London Mayor Boris Johnson is challenging the city’s green-thinking students to come up with radical new eco-friendly ideas for London buildings and beyond. It’s backed by a £20,000 prize for the best ideas, and is part of wider plans to cut carbon emissions in London by 60% by 2025. The 2013 Low Carbon Prize is targeted at London’s young thinkers, engineers and designers. The intention is to produce new and innovative ideas to cut carbon emissions and help London create a cleaner, greener environment. This year’s prize of £20,000 will be split between the two best entries to further develop their ideas, and the top 20 entries will also have the chance to win a paid internship with Siemens, the award sponsor.
In last year’s Low Carbon Prize 2012, Arthur Kay from UCL Bartlett School of Architecture designed Bio-Bean – a process to turn used coffee grinds into bio fuel – which is on track to begin production this summer.
Boris Johnson has set out targets to lower carbon emissions in London by 60% by 2025. The prize forms part of this target and the ideas can play any part towards reducing carbon emissions from London’s buildings, transport or energy infrastructure.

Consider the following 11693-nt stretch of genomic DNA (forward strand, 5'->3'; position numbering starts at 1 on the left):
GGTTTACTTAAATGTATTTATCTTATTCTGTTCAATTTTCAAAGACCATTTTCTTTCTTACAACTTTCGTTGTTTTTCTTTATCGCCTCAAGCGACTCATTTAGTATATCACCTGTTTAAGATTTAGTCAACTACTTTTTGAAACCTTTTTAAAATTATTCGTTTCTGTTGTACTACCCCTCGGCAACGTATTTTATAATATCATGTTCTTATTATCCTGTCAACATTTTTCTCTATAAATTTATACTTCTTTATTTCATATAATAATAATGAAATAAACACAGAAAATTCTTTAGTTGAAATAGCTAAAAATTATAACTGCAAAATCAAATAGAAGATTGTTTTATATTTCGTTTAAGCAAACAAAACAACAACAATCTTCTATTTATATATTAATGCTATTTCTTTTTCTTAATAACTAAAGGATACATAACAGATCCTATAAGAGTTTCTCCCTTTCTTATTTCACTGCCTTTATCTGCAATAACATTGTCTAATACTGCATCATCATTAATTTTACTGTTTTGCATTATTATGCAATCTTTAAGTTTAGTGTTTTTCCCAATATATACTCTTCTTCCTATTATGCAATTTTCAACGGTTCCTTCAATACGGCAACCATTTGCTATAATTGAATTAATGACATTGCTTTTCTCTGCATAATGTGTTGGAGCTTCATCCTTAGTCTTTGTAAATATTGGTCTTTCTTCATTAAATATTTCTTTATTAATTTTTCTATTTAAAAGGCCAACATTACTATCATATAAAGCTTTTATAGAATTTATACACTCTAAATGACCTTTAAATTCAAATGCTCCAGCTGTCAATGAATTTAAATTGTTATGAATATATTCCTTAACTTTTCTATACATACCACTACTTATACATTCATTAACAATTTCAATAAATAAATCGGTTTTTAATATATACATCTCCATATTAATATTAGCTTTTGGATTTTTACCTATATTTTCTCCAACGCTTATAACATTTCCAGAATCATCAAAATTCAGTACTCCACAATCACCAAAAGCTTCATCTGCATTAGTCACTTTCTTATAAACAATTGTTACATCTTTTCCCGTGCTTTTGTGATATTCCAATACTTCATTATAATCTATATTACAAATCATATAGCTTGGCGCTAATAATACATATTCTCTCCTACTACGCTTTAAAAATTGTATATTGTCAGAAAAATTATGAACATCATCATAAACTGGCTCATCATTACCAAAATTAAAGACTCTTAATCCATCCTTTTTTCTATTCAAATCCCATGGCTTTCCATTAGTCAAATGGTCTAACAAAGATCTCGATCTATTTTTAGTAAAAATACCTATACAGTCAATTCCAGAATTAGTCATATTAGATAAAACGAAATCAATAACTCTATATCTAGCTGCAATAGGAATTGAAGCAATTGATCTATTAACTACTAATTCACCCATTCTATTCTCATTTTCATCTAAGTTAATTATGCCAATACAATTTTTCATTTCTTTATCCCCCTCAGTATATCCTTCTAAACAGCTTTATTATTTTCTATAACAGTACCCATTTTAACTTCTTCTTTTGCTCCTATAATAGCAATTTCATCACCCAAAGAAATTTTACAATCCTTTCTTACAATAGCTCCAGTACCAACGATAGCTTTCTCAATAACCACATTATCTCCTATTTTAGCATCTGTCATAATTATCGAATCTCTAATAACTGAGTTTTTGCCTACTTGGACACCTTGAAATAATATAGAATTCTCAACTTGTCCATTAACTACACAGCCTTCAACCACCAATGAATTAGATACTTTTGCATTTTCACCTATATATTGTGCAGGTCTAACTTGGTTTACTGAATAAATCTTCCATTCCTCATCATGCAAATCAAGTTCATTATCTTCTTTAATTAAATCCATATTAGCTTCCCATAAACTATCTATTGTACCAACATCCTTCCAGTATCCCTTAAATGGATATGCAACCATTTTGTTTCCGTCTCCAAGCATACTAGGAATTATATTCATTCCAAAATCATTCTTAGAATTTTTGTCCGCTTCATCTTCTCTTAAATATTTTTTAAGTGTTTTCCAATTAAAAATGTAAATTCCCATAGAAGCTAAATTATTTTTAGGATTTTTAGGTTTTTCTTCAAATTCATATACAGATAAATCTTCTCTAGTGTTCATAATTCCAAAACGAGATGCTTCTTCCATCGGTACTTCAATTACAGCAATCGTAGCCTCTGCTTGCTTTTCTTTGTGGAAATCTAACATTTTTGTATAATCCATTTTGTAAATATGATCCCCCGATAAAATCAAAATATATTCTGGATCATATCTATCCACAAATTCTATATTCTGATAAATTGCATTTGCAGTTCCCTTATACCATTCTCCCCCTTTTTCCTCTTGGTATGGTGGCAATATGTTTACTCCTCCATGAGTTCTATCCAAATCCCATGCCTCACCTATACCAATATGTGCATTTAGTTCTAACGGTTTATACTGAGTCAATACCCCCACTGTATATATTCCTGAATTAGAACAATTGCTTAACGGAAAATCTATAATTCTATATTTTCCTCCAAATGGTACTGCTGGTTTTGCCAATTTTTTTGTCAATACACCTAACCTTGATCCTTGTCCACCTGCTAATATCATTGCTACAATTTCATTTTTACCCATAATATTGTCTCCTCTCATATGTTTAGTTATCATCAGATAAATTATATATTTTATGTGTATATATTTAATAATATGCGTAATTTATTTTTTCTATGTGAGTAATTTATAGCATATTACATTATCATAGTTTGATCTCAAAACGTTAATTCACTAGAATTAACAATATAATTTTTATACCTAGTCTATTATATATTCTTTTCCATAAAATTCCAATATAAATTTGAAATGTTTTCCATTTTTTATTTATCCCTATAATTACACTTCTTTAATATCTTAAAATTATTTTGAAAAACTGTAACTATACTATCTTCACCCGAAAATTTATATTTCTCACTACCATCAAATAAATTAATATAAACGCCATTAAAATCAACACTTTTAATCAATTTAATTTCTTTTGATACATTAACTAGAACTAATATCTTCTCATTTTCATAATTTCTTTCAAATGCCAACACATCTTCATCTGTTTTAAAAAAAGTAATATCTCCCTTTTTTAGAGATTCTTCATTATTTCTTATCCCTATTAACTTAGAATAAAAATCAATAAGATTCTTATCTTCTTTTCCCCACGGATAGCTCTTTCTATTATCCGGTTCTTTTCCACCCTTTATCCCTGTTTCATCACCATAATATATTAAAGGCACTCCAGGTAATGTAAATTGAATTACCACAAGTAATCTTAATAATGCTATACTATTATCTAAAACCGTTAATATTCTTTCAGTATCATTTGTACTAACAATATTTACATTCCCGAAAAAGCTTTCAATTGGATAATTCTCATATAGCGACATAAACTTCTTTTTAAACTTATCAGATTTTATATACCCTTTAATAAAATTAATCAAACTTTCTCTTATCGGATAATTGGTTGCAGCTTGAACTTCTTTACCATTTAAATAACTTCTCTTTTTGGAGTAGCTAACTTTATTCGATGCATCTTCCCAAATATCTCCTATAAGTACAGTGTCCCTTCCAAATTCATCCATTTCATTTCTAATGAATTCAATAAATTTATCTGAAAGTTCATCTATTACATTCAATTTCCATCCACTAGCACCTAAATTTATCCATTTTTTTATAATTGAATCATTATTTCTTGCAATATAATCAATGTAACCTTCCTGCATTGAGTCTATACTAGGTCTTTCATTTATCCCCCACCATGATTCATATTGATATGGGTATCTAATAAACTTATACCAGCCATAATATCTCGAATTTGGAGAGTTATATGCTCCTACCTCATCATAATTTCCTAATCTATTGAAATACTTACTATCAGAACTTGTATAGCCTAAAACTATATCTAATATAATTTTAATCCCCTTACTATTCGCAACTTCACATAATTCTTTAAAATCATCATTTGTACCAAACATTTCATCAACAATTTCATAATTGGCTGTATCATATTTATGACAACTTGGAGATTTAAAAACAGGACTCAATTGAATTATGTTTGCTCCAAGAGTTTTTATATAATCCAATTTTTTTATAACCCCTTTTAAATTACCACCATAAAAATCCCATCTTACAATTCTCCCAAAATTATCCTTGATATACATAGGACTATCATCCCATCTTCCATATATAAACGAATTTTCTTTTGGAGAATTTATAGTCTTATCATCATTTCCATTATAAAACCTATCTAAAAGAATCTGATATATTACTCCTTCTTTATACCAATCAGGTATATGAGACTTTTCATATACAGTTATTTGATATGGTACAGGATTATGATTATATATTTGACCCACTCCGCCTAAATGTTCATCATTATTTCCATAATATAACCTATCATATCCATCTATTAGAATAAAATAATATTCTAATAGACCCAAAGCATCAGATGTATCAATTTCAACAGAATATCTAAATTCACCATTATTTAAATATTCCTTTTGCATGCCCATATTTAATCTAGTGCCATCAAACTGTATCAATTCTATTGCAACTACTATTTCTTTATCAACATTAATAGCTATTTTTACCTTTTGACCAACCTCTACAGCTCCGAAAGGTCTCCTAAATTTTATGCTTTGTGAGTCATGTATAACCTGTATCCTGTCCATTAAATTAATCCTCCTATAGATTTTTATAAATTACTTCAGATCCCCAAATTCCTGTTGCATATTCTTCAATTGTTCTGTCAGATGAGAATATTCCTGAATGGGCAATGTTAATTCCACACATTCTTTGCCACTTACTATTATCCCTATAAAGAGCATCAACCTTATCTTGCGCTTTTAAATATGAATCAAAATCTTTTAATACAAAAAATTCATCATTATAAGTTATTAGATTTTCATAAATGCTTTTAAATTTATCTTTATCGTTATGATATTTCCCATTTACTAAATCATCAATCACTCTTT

With London’s buildings accounting for nearly 80% of carbon emissions, commercial properties and offices are expected to form a key focus in the competition. According to government statistics, 80% of London’s existing buildings will still be standing in 2050 – so energy-efficient retrofitting and refurbishment works is vital.
London is currently in the midst of a large-scale carbon-cutting programme which includes a refitting project on public buildings. Over 100 public building renovations have already been completed, saving £2.1 million a year on energy bills, with a further 500 properties on the list awaiting energy-saving works.
Commenting on the award, London Mayor Boris Johnson said: “London’s green economy is booming and I want to make sure that our brightest young minds are firmly engaged with its huge potential. I am convinced that somewhere out there is the next big idea that will not only help us reduce our carbon emissions, but also encourage huge investment and growth in the capital.”
Applications will be judged by a panel of business and climate change experts, including representatives from the Mayor’s Office, and the winners will be announced at an awards ceremony on Thursday 13th June 2013. The event takes place in the Siemens Crystal in London – itself an icon of urban sustainability and one of the most energy efficient buildings in the world.